Soft is hard, hard is easy
Harder technologies make what they automate easier for humans using them, because no additional orchestration is needed, whereas softer technologies, demanding human orchestration, make things harder.
Hardness and softness is a continuum
Purely hard or soft technologies are rare. Technologies tend to be assembled from both soft and hard parts. leading to a soft-hard continuum
It depends on your point of view
Hardness and softness are not innate characteristics of objects and processes. The same objects and processes are different technologies when they are used for different purposes and orchestrate different phenomena. A sales terminal is soft to its programmer, hard to a sales assistant.
Unequal mutual influence
Hard technologies tend to influence soft technologies more than vice versa because soft technologies can adapt more quickly and easily than hard technologies. However, through assembly, soft technologies can bind together different hard technologies to make an overall system softer.
No innate preference
Pedagogies are technologies (Dron, 2009). Harder learning technologies may harmfully constrain the softer pedagogies with which they are assembled or harden a conflicting pedagogy. Softer technologies increase opportunities for failure, inefficiency and sluggishness, and may be difficult for learners who must not only learn the subject of study but must also become part of the technology through which they learn. Neither is ideal for all occasions.
Learning technology design
Structural constraints of hard technologies and inefficiencies of soft technologies deeply affect learning. We should therefore build systems that can be as soft or hard as needed. The most effective way to do this is to enable easy assembly of hard technology components. The challenge is how to do that effectively.
The elephant in the room
Soft technologies need skill and artistry. It ain’t just what you do, it’s the way that you do it. A bad technology, used well, can work brilliantly, while a good technology, used badly, can be useless. Most learning technology research concentrates on technology (including methods and pedagogies) not the talent and skill with which it is applied that is frequently more significant. The challenge is to devise research methods that capture this usefully.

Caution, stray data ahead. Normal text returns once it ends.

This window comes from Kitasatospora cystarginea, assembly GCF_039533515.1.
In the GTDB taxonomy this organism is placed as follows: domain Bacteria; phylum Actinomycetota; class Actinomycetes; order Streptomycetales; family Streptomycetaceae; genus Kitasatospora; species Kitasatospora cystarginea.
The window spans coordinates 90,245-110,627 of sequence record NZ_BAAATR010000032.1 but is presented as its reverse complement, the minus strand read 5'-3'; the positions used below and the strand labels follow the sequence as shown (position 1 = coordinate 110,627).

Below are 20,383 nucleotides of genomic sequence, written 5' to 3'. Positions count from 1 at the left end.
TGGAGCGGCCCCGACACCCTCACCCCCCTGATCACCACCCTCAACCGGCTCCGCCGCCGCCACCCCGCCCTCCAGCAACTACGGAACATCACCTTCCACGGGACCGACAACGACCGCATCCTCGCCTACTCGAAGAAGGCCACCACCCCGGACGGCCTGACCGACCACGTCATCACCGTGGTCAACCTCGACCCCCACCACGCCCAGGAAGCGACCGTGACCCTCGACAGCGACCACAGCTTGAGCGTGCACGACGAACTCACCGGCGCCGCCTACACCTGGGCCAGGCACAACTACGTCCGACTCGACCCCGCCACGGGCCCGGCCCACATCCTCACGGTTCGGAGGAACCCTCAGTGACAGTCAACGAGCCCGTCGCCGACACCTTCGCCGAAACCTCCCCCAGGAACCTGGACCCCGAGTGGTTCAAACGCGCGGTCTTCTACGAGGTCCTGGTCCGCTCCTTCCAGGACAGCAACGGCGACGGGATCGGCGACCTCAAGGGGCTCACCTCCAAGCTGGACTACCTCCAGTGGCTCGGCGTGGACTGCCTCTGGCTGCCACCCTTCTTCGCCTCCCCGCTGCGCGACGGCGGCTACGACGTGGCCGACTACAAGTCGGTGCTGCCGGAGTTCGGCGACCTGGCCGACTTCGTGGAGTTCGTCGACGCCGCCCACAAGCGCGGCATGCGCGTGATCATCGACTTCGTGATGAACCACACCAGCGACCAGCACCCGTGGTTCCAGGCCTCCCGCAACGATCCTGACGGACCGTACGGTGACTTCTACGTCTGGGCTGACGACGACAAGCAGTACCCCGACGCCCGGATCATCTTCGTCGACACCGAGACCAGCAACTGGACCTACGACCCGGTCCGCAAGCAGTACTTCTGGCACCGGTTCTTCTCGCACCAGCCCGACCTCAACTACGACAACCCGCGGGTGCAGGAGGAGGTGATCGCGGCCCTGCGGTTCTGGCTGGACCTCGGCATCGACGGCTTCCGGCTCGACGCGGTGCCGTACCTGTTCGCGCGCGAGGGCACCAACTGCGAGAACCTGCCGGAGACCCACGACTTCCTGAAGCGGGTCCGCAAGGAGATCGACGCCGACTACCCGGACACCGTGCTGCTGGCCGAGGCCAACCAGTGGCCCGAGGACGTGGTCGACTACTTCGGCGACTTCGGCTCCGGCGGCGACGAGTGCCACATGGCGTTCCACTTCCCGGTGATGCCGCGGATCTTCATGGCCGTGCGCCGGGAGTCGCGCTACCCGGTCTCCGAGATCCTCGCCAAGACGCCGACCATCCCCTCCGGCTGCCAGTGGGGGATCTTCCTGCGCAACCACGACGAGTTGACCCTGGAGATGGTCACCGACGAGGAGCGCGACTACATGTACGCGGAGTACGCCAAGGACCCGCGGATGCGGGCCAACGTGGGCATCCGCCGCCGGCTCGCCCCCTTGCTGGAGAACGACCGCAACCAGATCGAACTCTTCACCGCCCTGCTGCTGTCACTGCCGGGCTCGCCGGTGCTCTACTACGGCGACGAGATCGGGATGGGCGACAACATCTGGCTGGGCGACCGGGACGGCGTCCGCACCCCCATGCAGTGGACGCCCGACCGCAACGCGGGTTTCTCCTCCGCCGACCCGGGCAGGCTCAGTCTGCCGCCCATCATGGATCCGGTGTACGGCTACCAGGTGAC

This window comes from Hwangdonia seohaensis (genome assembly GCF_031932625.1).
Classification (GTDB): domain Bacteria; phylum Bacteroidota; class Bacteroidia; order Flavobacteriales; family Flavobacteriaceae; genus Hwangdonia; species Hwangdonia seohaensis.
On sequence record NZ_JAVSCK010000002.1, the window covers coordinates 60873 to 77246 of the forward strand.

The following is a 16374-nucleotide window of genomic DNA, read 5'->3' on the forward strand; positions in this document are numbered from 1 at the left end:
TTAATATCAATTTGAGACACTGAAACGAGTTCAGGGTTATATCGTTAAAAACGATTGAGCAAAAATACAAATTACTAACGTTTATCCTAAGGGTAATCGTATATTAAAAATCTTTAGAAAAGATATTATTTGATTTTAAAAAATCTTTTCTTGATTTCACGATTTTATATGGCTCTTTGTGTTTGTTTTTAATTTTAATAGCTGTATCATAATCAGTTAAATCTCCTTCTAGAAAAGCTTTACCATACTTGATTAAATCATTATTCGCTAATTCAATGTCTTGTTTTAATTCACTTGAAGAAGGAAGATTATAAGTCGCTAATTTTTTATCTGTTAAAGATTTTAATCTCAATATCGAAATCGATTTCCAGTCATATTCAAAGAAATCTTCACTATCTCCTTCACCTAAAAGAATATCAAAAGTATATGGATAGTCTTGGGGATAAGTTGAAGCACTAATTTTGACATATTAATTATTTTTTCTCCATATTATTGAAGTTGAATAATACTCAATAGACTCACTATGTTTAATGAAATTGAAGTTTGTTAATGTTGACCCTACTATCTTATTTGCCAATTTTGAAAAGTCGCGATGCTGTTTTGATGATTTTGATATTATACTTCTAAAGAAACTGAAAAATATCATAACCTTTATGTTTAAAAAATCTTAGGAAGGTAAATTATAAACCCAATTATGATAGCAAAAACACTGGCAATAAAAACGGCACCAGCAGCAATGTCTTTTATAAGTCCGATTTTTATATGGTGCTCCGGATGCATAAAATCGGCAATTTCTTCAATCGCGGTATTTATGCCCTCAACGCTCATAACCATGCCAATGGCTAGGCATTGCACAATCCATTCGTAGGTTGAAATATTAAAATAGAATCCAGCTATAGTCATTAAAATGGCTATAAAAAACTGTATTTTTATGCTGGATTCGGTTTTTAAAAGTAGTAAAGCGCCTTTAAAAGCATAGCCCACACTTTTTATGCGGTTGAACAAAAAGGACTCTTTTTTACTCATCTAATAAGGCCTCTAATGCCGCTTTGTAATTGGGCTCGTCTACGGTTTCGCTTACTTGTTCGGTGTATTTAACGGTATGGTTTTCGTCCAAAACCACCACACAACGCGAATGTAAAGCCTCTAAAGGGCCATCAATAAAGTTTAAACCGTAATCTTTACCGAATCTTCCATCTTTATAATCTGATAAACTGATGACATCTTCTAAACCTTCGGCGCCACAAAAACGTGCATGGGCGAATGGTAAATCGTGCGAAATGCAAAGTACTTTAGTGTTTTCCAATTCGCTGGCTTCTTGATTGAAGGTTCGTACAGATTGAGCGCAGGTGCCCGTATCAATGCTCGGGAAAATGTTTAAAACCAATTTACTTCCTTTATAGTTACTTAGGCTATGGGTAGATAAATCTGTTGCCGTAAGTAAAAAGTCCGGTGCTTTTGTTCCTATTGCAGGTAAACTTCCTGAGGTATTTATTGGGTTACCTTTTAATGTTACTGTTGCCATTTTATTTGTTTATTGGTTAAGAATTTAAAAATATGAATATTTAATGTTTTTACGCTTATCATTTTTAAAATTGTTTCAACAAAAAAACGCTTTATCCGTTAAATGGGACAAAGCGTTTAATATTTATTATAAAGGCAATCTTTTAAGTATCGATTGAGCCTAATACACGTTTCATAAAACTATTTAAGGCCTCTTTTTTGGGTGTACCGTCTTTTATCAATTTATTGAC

Arthur, W. B. (2009). The Nature of Technology: what it is and how it evolves. New York, USA: Free Press.
Bessant, J., & Francis, D. (2005). Transferring soft technologies: exploring adaptive theory. International Journal of Technology Management & Sustainable Development, 4(2), 93-112.
Dron, J. (2009). Pedagogies as Educational technologies. Paper presented at E-Learn 2009, Vancouver, Canada.
Franklin, U. M. (1999). The Real World of Technology. Concord ON: House of Anansi Press.
Johnson, S. (2010). Where good ideas come from: the natural history of innovation. New York: Penguin.
Kauffman, S. (2000). Investigations. New York: Oxford University Press.
Kelly, K. (2010). What Technology Wants. New York: Viking.
Norman, D. A. (1993). Things that make us smart: defending human attributes in the age of the machine. Cambridge, MA: Perseus Publishing.
Zhouying, J. (2004). Technological progress in history: a survey of evolution and shift of research emphasis from 'hard-tech' to 'soft-tech' development.. International Journal of Technology Management & Sustainable Development, 3(2), 133-148.
Top 5 Reading for the time-poor
The neediness of soft technologies:
Orchestrating soft and hard technologies:
Learning analytics, soft and hard
Why the impossible happens more often:
Activity: Designing a soft technology
Provide at least one possible educational use for an unenhanced standard email client such as Thunderbird or Outlook Express that requires nothing more than that email client and its usual supporting infrastructure (network connection, operating system etc are fine, but no other distinct applications like web browsers, word processors, shared storage, listservs, schedulers or calendars). Provide this in a form that may be aggregated with grsshopper and shared with others on the MOOC.